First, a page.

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California fails to collect $22 million for special license plates

The DMV appears to have undercharged some people, a report says, and did not collect fees for plates no longer in active use.

April 18, 2013|By Patrick McGreevy, Los Angeles Times
  • Most special plates cost $50 extra initially and $40 to renew each year. There is an additional $98 charge to have a plate personalized with letters and numbers spelling out a word or message; those plates cost an additional $78 to renew.
Most special plates cost $50 extra initially and $40 to renew each year.… (California Coastal Commission )

SACRAMENTO — Californians can buy special license plates featuring pictures of whales, firefighters and palm trees, but the Department of Motor Vehicles has failed to collect up to $22 million from drivers who have them, a new audit shows.

The agency appears to have undercharged some people for the plates by nearly $10.2 million, according to the study, released Thursday by state Auditor Elaine Howle. Some fees were set below the level required by the law.

DMV officials said they acted "in good faith" in setting the fees, which were created by different pieces of legislation, but said they would review the matter further.

The DMV also did not collect about $12 million during the last two years that it was required to charge those who want to keep special plates that are no longer in active use on cars.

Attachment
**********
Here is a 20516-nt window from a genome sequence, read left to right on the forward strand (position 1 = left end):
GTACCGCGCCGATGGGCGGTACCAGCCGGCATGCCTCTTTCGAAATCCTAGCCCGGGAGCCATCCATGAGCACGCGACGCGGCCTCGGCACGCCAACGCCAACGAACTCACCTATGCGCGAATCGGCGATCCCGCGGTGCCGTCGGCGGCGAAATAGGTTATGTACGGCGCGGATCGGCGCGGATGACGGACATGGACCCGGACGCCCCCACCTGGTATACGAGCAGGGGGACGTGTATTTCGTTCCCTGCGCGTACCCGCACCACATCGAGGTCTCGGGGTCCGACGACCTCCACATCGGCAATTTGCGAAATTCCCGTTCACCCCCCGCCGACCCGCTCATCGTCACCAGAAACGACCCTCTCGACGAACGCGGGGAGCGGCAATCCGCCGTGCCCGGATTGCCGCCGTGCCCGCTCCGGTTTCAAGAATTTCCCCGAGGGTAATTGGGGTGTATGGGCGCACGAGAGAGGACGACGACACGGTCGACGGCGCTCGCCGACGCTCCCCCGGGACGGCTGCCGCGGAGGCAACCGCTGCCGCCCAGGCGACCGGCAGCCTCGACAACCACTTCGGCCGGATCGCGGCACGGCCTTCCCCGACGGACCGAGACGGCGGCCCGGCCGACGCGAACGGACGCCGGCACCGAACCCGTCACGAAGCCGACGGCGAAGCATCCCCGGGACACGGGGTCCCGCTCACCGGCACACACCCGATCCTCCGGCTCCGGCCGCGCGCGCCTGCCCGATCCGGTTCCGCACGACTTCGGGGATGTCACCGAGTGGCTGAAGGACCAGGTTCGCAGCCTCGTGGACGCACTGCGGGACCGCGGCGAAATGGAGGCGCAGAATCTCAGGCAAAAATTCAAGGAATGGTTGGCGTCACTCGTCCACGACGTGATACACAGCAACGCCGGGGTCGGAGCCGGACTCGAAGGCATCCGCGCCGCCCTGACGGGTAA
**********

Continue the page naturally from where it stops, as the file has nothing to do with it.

Most special plates cost $50 extra initially and $40 to renew each year. There is an additional $98 charge to have a plate personalized with letters and numbers spelling out a word or message; those plates cost an additional $78 to renew.

The DMV will review its practices, said Armando Botello, an agency spokesman.

"DMV has generally not continued collecting fees from people who kept a personalized plate after they no longer have it on a car," Botello said. "DMV will do an analysis to determine whether it makes financial sense to change this practice.

"As for the other fees," he said, "DMV has developed plans to take corrective action."

Those include making sure all fees are at the level required by law, and studying whether it makes financial sense to upgrade an antiquated computer database that hinders the tracking and collection of renewal fees.

patrick.mcgreevy@latimes.com

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